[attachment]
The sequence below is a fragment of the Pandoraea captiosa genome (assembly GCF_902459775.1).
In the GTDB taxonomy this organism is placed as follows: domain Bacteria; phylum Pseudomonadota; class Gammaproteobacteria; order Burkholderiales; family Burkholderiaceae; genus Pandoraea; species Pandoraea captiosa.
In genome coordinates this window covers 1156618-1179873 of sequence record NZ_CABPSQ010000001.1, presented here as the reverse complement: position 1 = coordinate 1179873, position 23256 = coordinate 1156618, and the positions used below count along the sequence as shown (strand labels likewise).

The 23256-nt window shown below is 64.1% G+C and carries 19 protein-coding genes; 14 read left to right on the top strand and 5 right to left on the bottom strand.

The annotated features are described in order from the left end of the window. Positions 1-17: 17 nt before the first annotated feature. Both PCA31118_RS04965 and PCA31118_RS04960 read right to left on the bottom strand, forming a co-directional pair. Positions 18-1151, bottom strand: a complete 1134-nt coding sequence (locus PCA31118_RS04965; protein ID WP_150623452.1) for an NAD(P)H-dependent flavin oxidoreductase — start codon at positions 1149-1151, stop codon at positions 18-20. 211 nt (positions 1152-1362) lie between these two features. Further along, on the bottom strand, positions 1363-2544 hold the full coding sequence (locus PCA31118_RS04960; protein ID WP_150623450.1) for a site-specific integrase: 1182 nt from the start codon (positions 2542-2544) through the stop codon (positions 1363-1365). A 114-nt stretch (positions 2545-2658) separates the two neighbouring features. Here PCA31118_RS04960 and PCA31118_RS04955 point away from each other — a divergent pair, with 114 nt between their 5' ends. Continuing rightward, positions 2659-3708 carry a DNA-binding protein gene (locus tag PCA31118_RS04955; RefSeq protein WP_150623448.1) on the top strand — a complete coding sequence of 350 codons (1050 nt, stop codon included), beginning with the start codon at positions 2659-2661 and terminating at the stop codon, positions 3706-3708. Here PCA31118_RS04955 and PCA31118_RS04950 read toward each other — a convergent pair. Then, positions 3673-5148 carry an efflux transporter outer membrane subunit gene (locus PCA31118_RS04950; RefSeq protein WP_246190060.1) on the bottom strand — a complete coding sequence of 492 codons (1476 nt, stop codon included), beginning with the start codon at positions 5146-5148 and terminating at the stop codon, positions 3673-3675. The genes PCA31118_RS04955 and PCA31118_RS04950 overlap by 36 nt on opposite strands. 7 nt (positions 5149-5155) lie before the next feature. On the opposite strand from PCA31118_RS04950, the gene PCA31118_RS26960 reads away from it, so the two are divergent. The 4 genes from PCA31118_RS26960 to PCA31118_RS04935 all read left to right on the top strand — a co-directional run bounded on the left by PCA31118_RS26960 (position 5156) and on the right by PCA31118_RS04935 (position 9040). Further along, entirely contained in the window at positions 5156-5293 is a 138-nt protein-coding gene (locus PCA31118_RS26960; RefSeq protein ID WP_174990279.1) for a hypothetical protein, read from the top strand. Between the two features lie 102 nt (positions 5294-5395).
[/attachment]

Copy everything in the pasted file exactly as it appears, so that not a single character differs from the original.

The sequence below is a fragment of the Pandoraea captiosa genome (assembly GCF_902459775.1).
In the GTDB taxonomy this organism is placed as follows: domain Bacteria; phylum Pseudomonadota; class Gammaproteobacteria; order Burkholderiales; family Burkholderiaceae; genus Pandoraea; species Pandoraea captiosa.
In genome coordinates this window covers 1156618-1179873 of sequence record NZ_CABPSQ010000001.1, presented here as the reverse complement: position 1 = coordinate 1179873, position 23256 = coordinate 1156618, and the positions used below count along the sequence as shown (strand labels likewise).

The 23256-nt window shown below is 64.1% G+C and carries 19 protein-coding genes; 14 read left to right on the top strand and 5 right to left on the bottom strand.

The annotated features are described in order from the left end of the window. Positions 1-17: 17 nt before the first annotated feature. Both PCA31118_RS04965 and PCA31118_RS04960 read right to left on the bottom strand, forming a co-directional pair. Positions 18-1151, bottom strand: a complete 1134-nt coding sequence (locus PCA31118_RS04965; protein ID WP_150623452.1) for an NAD(P)H-dependent flavin oxidoreductase — start codon at positions 1149-1151, stop codon at positions 18-20. 211 nt (positions 1152-1362) lie between these two features. Further along, on the bottom strand, positions 1363-2544 hold the full coding sequence (locus PCA31118_RS04960; protein ID WP_150623450.1) for a site-specific integrase: 1182 nt from the start codon (positions 2542-2544) through the stop codon (positions 1363-1365). A 114-nt stretch (positions 2545-2658) separates the two neighbouring features. Here PCA31118_RS04960 and PCA31118_RS04955 point away from each other — a divergent pair, with 114 nt between their 5' ends. Continuing rightward, positions 2659-3708 carry a DNA-binding protein gene (locus tag PCA31118_RS04955; RefSeq protein WP_150623448.1) on the top strand — a complete coding sequence of 350 codons (1050 nt, stop codon included), beginning with the start codon at positions 2659-2661 and terminating at the stop codon, positions 3706-3708. Here PCA31118_RS04955 and PCA31118_RS04950 read toward each other — a convergent pair. Then, positions 3673-5148 carry an efflux transporter outer membrane subunit gene (locus PCA31118_RS04950; RefSeq protein WP_246190060.1) on the bottom strand — a complete coding sequence of 492 codons (1476 nt, stop codon included), beginning with the start codon at positions 5146-5148 and terminating at the stop codon, positions 3673-3675. The genes PCA31118_RS04955 and PCA31118_RS04950 overlap by 36 nt on opposite strands. 7 nt (positions 5149-5155) lie before the next feature. On the opposite strand from PCA31118_RS04950, the gene PCA31118_RS26960 reads away from it, so the two are divergent. The 4 genes from PCA31118_RS26960 to PCA31118_RS04935 all read left to right on the top strand — a co-directional run bounded on the left by PCA31118_RS26960 (position 5156) and on the right by PCA31118_RS04935 (position 9040). Further along, entirely contained in the window at positions 5156-5293 is a 138-nt protein-coding gene (locus PCA31118_RS26960; RefSeq protein ID WP_174990279.1) for a hypothetical protein, read from the top strand. Between the two features lie 102 nt (positions 5294-5395).